After Twitter labeled a statement from President Trump for “glorifying violence,” Facebook CEO Mark Zuckerberg defended his decision to leave Trump’s post undisturbed.
This summer, Facebook will be unveiling its long-awaited oversight board, which will adjudicate content that is flagged by users for review. The unprecedented regulatory entity will operate independently of Facebook, the company says.
After Facebook unveiled a policy exempting political ads from being fact-checked and removed, Twitter CEO Jack Dorsey announced last week the social media platform will be banning all political ads. The surprise announcement puts the two social media giants on opposite sides of the debate over combatting disinformation ahead of the 2020 election.
After a series of privacy scandals, Facebook’s latest policy that exempts political candidates from being fact-checked came under fire from presidential candidate Elizabeth Warren. And Warren is hardly the only lawmaker who supports increased regulation of the tech giant.
A group of 12 reporters recently visited Facebook’s European headquarters to meet their team dedicated to combating fake-news and misinformation before this month’s European Parliamentary elections. Journalists from The New York Times, The Guardian, Politico and more provided detailed reporting of the 40 person team monitoring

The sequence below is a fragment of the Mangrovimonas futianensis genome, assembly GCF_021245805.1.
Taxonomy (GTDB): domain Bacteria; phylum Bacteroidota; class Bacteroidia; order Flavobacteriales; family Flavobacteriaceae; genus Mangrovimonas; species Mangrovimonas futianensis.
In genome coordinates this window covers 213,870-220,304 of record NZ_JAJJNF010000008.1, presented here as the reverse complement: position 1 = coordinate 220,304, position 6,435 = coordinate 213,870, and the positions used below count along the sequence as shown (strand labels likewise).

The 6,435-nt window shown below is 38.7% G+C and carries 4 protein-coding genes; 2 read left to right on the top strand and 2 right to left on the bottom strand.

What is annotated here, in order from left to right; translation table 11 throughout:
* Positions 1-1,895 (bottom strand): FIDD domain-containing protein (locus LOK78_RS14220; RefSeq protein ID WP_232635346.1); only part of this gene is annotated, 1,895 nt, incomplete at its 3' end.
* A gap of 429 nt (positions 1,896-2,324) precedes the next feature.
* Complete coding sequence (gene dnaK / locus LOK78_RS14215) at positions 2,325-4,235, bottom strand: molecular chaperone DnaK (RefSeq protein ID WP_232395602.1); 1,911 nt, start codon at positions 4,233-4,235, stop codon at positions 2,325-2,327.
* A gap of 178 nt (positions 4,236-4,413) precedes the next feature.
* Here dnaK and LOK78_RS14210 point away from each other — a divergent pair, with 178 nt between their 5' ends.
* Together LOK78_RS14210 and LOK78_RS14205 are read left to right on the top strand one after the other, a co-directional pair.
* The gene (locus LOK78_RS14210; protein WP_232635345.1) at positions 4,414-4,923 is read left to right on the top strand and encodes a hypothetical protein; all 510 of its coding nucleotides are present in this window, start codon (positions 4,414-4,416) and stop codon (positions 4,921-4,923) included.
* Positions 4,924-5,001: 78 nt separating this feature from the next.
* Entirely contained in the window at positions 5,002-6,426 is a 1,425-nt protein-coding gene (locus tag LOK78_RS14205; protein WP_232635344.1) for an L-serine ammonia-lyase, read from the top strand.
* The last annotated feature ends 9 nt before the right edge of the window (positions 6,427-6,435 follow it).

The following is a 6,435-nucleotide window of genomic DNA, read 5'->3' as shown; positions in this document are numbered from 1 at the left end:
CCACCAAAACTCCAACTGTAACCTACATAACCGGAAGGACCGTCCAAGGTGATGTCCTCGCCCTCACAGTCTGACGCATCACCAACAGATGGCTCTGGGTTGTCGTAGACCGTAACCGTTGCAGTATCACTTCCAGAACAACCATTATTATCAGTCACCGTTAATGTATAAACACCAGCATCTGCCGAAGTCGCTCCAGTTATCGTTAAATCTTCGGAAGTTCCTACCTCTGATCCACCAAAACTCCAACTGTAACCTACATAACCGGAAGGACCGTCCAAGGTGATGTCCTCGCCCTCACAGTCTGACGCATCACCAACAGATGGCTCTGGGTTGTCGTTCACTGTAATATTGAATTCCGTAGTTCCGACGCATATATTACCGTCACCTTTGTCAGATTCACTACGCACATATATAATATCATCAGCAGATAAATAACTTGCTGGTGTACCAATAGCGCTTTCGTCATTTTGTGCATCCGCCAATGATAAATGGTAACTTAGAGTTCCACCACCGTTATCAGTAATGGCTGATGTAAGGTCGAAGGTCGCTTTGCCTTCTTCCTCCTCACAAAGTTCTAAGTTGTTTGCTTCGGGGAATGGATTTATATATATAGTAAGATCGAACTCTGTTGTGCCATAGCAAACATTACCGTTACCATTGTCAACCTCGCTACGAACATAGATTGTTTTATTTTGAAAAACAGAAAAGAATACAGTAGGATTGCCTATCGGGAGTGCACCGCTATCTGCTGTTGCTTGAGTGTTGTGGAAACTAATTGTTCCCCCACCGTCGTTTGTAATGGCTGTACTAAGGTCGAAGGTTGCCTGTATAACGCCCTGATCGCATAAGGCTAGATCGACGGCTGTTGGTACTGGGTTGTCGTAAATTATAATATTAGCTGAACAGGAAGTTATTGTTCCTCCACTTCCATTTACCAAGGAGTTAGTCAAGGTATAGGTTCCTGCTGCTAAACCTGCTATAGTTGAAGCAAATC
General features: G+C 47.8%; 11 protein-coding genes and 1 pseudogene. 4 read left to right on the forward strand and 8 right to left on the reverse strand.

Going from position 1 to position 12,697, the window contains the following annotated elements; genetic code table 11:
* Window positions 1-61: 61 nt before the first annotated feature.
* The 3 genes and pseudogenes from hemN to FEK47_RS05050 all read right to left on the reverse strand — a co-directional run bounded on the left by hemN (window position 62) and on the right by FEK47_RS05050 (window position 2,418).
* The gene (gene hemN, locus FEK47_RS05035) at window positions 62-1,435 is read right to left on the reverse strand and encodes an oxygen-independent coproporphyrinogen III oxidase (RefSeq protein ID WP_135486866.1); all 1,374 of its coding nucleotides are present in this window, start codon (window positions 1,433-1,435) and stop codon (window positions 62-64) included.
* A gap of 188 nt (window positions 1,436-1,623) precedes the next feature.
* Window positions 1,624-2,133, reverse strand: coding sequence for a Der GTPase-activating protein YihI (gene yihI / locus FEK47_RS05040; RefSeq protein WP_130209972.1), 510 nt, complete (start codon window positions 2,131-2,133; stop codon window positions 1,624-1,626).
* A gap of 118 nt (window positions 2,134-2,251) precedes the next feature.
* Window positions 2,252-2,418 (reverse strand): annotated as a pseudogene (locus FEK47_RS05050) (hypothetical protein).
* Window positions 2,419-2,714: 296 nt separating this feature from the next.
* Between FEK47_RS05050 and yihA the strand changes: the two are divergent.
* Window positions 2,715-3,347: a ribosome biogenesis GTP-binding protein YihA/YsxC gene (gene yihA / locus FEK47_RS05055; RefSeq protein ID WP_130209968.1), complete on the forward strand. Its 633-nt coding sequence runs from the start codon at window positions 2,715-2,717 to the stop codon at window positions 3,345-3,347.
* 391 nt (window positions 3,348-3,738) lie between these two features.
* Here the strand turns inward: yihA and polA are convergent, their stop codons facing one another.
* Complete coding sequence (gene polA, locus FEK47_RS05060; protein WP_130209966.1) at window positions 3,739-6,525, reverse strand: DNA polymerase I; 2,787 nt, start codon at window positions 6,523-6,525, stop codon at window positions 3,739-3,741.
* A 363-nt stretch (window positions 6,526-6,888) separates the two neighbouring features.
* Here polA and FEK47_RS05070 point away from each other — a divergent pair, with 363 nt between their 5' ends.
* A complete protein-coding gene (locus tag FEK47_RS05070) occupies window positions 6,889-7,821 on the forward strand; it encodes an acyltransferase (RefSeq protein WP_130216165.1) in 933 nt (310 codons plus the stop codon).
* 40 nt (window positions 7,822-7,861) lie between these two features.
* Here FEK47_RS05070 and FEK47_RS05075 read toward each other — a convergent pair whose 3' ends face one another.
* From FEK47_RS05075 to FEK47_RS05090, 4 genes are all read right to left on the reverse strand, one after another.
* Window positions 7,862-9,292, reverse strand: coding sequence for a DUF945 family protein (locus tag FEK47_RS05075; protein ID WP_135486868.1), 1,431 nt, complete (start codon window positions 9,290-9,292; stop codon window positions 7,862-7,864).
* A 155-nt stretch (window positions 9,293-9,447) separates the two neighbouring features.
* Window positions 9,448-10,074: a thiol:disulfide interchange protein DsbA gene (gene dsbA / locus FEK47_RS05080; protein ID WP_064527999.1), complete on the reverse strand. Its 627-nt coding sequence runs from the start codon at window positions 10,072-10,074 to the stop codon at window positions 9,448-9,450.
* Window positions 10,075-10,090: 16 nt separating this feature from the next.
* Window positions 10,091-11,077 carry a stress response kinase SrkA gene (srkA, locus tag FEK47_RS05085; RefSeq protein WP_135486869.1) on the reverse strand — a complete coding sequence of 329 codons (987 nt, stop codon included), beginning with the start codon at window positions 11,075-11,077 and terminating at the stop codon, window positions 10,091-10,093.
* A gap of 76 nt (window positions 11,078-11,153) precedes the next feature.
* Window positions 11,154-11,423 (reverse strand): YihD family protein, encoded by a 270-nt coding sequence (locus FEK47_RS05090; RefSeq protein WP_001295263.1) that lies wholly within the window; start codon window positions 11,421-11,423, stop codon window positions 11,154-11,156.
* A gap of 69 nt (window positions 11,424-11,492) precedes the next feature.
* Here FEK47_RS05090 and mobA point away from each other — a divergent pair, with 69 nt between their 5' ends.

While Mark Zuckerberg was getting grilled in DC, Facebook’s stock had a great couple of days.
The media tycoon suggests that Facebook pay media companies for content.
New changes in algorithms and policy are causing ripple effects in the tech world and beyond.
It’s news outlets versus the giants of social media and the web.
In August, I analyzed how Facebook was impacting the news industry with its news feed and trending stories algorithms. News outlets have been using Facebook to get their stories viewed, but are not necessarily promoting the most informational stories. Just a few months later, it